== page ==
There are five students at Haverford this summer doing astronomy research:
Aspen deVries, Haverford College (’14)
Alyssa Mayo, Haverford College (’13)
Rebecca Nakaba, Bennington College (’13)
Ana Nourmahnad, Haverford College (’14)
Sam Storck-Post, Beloit College (’12)
See how happy and smart they look:
There are lots of firsts for all of us this summer. For me, its the first time I’ve worked with REU students from the KNAC REU program. That is what brought Sam and Rebecca to Haverford. Its also the first time I’ve had a lab that was heavily stocked with students new to research. This means that there has been lots of Linux and IDL learning going on. Yay for computer programming.
These five students are working on three different projects:
Aspen – Investigating whether we can use the observed internal kinematics of Milky Way globular clusters and dwarf galaxies to put limits on the validity of the MOdified Newtonian Dynamics model of gravity (MOND).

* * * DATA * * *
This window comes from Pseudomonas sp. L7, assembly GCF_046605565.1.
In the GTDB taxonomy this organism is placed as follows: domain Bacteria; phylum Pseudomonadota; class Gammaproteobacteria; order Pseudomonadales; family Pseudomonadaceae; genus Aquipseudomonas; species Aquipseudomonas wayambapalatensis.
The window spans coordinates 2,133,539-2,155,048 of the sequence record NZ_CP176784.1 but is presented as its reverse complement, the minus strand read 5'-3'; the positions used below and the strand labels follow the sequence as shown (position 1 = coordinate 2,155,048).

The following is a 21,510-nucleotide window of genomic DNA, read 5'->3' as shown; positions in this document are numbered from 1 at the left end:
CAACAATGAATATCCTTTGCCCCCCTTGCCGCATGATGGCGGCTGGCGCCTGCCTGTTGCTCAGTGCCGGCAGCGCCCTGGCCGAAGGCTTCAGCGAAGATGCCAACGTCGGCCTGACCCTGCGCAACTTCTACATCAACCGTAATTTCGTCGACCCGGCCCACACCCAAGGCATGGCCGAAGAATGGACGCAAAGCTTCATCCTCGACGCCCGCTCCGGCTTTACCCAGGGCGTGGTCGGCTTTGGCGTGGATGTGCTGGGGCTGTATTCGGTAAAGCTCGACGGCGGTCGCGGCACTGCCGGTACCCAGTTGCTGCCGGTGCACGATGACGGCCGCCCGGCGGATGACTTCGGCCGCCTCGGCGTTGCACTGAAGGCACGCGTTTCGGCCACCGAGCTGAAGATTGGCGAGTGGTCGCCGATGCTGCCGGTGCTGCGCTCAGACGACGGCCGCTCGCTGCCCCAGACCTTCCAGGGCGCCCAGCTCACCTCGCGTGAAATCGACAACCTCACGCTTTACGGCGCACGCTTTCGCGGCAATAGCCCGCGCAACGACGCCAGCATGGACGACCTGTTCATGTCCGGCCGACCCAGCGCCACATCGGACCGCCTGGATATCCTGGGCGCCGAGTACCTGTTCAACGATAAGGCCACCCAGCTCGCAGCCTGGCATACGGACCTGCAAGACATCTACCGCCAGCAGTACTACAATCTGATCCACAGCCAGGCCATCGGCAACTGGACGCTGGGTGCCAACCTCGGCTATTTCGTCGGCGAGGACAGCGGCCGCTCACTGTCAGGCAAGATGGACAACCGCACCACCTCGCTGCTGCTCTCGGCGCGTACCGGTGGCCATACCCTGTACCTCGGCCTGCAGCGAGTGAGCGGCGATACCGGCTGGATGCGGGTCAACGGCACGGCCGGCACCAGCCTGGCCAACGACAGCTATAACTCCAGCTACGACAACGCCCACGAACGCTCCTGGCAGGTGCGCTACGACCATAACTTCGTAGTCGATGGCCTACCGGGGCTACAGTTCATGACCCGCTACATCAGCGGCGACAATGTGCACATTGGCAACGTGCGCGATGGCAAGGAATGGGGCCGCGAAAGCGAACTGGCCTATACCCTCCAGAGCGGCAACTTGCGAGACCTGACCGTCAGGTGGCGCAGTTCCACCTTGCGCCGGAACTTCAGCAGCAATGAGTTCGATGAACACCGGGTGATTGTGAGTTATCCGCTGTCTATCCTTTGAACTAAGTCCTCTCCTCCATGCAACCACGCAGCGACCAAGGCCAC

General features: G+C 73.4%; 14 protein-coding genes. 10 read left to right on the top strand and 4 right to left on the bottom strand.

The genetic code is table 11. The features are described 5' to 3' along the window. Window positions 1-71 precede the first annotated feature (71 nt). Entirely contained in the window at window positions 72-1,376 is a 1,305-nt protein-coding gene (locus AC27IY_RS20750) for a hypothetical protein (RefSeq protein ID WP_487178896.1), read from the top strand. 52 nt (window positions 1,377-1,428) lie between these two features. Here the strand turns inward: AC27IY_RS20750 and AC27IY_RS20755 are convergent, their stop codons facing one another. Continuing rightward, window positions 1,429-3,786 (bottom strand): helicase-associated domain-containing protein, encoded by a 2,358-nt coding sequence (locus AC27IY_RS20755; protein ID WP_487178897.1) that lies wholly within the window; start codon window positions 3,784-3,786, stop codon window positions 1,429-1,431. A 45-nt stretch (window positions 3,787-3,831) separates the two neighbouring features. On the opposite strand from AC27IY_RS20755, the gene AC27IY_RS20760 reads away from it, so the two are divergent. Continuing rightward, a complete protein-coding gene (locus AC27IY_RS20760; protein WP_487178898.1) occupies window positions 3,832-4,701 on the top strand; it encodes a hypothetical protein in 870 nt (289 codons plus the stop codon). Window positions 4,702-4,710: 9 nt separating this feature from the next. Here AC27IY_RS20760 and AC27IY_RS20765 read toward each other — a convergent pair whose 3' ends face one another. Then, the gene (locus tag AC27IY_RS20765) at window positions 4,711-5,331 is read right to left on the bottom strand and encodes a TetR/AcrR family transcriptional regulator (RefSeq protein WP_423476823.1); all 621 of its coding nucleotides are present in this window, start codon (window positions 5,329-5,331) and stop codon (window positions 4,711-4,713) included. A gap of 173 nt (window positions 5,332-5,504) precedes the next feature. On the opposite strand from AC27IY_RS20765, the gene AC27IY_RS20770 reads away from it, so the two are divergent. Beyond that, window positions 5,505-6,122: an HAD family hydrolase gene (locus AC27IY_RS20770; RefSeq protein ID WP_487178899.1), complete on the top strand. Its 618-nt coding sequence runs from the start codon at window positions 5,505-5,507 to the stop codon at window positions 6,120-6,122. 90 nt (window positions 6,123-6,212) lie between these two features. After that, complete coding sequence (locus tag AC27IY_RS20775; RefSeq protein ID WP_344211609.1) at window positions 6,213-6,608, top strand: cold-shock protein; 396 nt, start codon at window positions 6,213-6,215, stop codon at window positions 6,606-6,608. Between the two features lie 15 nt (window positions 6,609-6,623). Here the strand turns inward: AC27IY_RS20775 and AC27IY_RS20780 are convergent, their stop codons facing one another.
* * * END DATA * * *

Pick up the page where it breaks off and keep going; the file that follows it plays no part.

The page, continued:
Alyssa and Ana – Investigating three candidates for dwarf galaxies identified in RCS2 survey data, both using the original RCS2 catalog data and using follow-up observations obtained on the Magellan telescope in Chile.
Rebecca and Sam – Investigating how efficiently (or inefficiently!) broad-band photometry separates giant stars from dwarf stars, in the SDSS ugriz filter set and (hopefully) also with ugriz+ UKIDSS and/or WISE infrared observations.
We are three weeks in, and everyone is now comfortable working in the Linux environment, has learned a lot of astronomy jargon, and is independently writing IDL programs to perform calculations and to make nice figures displaying results. I look forward to seeing where these projects all go. I can’t believe that the 10-week summer research window is already 30% over.